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Posts I've Made
Posted 4 Dec 2013Good list, Adam.
Here are some more tips that I often use. Some are more like best practices and common mistakes (in my opinion) than types of refactoring, to be honest, but many are still relevant I think.
* Before doing any significant refactoring, ensure the code in question has a good set of unit tests that can be used to verify its behavior. This not only helps to detect any regressions that creep in as a result of the refactoring, but writing a good set of unit tests requires you to thoroughly understand the code, which will allow you to make better decisions whilst refactoring. Further, for code that doesn't currently have any unit tests, writing the unit tests for the code will usually make any areas that could benefit from refactoring painfully obvious.
* Always try to leave any code you work on in a better state than what it was in when you started working on it. Even if you only make a tiny improvement like narrowing the scope of a local variable, small changes will start to add up quickly, and the overall quality of the system will start to improve.
* If you see a comment explaining a piece of code, think about whether it would be possible to extract the commented code into a well named method that equivalently explains the meaning of the code, and then delete the comment. Assuming the meaning of the code remains clearly explained, self documenting code is almost always preferable over commented code.
* Delete any commented out code. Invest in some good source control software, and rely on that instead of cluttering the code with huge chunks of commented out code.
* Look with suspicion upon any class that queries the state of another object, and then conditionally performs processing based on that state. Should that processing be moved into the class that has the property, and the property then removed? Remember, object oriented principles tell us to place the behavior as close to the data it uses as possible.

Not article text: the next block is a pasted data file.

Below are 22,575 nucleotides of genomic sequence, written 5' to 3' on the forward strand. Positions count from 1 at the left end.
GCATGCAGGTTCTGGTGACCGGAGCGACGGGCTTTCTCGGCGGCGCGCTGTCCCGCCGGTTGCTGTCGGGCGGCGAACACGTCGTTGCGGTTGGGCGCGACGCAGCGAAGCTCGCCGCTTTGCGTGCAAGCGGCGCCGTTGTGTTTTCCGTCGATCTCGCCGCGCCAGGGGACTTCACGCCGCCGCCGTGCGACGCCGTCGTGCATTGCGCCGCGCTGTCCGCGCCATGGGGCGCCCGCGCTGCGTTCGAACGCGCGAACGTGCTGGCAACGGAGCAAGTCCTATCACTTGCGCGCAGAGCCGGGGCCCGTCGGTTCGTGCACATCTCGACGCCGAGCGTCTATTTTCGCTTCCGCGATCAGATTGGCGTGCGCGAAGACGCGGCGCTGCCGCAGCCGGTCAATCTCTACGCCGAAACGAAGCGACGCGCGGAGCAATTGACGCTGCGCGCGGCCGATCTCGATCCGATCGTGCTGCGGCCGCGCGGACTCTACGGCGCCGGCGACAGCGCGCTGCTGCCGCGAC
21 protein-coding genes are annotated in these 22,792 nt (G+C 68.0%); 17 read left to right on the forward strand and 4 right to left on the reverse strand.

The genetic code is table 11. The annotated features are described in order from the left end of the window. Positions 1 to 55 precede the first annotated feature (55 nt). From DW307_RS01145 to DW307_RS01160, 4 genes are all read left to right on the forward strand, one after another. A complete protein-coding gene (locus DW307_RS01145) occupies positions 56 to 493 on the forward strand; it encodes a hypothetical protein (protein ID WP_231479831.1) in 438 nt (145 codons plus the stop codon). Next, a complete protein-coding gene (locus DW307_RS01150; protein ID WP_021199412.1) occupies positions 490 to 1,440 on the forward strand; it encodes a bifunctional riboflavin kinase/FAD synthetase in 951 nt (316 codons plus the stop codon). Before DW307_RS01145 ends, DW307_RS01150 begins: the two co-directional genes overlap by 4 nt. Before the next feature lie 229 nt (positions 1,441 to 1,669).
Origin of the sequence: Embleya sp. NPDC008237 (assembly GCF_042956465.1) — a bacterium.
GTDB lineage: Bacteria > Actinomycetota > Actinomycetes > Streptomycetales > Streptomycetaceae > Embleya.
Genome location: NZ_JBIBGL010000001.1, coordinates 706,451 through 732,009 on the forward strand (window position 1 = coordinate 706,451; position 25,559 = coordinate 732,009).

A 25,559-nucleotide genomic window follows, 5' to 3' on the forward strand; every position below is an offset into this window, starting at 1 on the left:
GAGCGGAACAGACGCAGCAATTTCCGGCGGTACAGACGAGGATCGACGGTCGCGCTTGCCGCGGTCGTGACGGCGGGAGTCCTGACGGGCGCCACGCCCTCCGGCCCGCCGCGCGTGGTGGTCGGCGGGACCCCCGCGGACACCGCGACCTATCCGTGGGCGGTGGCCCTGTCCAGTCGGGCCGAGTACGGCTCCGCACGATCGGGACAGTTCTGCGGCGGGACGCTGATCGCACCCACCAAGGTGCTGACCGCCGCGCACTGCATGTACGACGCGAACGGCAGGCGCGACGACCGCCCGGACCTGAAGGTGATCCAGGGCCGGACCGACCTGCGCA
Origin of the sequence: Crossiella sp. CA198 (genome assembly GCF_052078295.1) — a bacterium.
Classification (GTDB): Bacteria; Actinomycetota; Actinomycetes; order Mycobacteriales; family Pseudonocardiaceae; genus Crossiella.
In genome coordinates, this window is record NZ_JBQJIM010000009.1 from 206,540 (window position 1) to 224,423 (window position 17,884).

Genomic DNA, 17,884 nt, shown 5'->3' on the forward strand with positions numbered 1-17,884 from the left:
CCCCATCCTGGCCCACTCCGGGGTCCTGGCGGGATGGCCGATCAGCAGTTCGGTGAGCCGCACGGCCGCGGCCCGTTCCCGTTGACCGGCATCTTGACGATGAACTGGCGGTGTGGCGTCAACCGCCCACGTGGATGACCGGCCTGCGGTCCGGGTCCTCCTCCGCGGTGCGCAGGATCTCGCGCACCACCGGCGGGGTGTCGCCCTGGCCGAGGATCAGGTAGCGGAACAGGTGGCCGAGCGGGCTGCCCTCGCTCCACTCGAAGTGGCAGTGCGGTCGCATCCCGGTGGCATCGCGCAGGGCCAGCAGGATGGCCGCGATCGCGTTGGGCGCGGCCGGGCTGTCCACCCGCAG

* Where applicable (particularly where null is used to represent an undefined value (nullable value types excluded)), consider replacing null checks (which, again, clutter the code, are easy to miss out) with a Null Object.
* Remove excessive exception handling code. Exception handling code clutters and complicates the code, and can end up masking serious problems or leaving the program in an unknown state. Note that by excessive, I mean there is either an unnecessarily rigorous use (or, indeed, misuse) of try-catch statements, or the catch blocks catch an exception type that is too general for it to be able to guarantee that it can handle the exception successfully (the classic case being catching Exception without re-throwing it. I personally find I don't use all that many try-catch statements (relatively speaking) in my code.
* Add code to throw an exception when invalid input is received, particularly through public members. I generally find ArgumentNullException, InvalidOperationException and similar are probably amongst the most common types of exceptions I throw from within my code.